After September 11th 2001 there has been a growing awareness in the West that counterterrorist efforts  will not be successful  against global jihadism without   a long-term strategy of soft power designed to conquer the hearts and minds of Islamic communities around the world. Although the struggle against Al-Qaeda must  necessarily  employ the instruments of hard power  (military and police force), the latter will not be effective in the long-run if the West does not  develop and implement  a  strategy of soft power  (the power of ideas,  of culture,  of information, of mass communication, of education) to undermine jihadism.   The arrest or physical elimination of one or more members of a jihadist organization will only be a short-term success if jihadism continues to recruit, indoctrinate and train new members. Al Qaeda is implementing its own soft power strategy including  propaganda, disinformation and psychological warfare activities. This strategy, which reflects an advanced adaptation to  the new environment  of  globalization and the information revolution pursues two basic objectives: (1) In the Islamic world (including Islamic communities in the West)  jihadist strategy aims  to radicalize Islamic populations, widen popular support for global jihadism and spread  feelings of  hatred  for the  West, the US, Israel and  Judaism.   One of the methods used is to spread paranoid conspiracy  theories of a “Zionist-Christian alliance”  against the Islamic world. (2) In the West, jihadist strategy aims to intimidate and demoralize public opinion,  undermine popular consensus and support to governments, weaken the public’s faith in the capacity of governments to protect them from terrorist attacks, spread confusion and guilt feelings in countries that have been attacked by jihadism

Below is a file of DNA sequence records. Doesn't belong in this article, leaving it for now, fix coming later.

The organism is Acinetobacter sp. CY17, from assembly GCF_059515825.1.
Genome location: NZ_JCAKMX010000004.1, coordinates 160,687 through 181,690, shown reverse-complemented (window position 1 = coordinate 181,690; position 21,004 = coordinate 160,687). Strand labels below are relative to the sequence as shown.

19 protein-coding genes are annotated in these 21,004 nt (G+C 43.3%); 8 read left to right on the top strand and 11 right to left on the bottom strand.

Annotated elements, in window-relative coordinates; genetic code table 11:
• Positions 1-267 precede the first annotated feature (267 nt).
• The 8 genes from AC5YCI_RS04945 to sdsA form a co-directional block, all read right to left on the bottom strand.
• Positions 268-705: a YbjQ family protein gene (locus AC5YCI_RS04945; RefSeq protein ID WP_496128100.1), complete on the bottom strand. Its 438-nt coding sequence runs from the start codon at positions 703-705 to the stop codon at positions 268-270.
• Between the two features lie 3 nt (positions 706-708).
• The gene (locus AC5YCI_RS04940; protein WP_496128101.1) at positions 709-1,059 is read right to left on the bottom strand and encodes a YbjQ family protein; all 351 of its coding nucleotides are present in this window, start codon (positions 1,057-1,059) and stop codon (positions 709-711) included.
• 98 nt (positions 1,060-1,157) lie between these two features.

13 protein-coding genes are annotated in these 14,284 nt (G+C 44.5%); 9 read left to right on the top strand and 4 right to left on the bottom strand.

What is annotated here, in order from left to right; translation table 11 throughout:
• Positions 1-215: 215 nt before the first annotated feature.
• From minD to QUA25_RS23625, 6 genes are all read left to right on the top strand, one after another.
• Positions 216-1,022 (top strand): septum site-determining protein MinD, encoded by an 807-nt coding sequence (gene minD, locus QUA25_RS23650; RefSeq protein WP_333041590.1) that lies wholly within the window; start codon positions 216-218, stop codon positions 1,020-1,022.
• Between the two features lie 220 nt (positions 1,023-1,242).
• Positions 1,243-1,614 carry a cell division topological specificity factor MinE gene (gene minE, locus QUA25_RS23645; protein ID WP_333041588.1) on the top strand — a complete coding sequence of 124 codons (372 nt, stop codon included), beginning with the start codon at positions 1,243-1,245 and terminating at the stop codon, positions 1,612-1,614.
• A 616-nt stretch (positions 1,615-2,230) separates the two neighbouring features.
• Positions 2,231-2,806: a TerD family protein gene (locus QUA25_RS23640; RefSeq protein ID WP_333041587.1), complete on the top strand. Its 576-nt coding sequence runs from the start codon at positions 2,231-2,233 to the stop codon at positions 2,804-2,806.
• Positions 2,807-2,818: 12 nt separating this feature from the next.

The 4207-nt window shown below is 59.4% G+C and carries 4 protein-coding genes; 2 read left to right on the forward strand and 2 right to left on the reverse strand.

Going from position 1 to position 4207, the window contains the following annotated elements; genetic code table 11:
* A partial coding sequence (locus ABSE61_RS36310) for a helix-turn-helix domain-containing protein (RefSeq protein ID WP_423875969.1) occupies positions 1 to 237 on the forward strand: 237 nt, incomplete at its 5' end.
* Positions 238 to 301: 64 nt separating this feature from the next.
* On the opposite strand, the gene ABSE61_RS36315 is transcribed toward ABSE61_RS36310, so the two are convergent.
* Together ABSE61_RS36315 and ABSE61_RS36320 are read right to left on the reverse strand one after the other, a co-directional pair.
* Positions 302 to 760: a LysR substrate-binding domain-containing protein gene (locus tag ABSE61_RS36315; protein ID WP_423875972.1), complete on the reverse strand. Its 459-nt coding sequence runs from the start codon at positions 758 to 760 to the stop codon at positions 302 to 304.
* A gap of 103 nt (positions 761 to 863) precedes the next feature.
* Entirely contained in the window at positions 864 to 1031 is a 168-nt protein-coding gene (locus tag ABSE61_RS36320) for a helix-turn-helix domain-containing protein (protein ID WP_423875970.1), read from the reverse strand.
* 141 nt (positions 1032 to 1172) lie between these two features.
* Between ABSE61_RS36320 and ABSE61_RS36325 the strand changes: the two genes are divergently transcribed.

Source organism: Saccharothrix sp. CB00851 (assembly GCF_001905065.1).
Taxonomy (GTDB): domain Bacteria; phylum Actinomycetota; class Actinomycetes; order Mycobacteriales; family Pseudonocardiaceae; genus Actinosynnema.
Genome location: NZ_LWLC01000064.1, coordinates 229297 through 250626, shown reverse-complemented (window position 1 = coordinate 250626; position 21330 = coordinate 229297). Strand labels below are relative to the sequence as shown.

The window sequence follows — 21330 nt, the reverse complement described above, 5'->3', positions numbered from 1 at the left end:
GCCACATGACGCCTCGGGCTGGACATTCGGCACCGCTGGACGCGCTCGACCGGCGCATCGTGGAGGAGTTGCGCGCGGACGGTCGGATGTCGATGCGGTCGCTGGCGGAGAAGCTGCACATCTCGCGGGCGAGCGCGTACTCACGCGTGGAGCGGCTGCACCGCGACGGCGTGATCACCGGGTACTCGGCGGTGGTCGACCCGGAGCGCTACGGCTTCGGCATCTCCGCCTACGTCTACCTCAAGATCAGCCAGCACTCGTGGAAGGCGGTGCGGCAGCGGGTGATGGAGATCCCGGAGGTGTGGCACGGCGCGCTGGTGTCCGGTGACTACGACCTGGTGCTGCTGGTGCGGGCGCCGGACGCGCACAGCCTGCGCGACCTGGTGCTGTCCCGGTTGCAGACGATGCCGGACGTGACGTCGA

During the Cold War the West, led by the United States,  successfully employed soft power and strategic influence to contain the expansion of communism in Western Europe and in other regions of the world. This eventually led to the breakdown of the Soviet system.  One of the key challenges of the 21st century is   developing a  long-term Western strategy  to  undermine  jihadism using the instruments of soft power,  including the media,  education, cultural influence,   support of reformist and modernizing movements within Islam and  currents of Islamic thought that are critical of jihadism.  Such a strategy should aim at creating a more positive and attractive image of  Western societies and progressively diminishing the attractiveness of the jihadist world-view.       

softpowerejihad.pdf

For further information please contact me at the e-mail address below or prof. Sergio Germani, academic director of the conference(l.germani@unilink.it) . To register please contact Mr. Francesco D’Arrigo (f.darrigo@ceasonline.eu).

Advertisements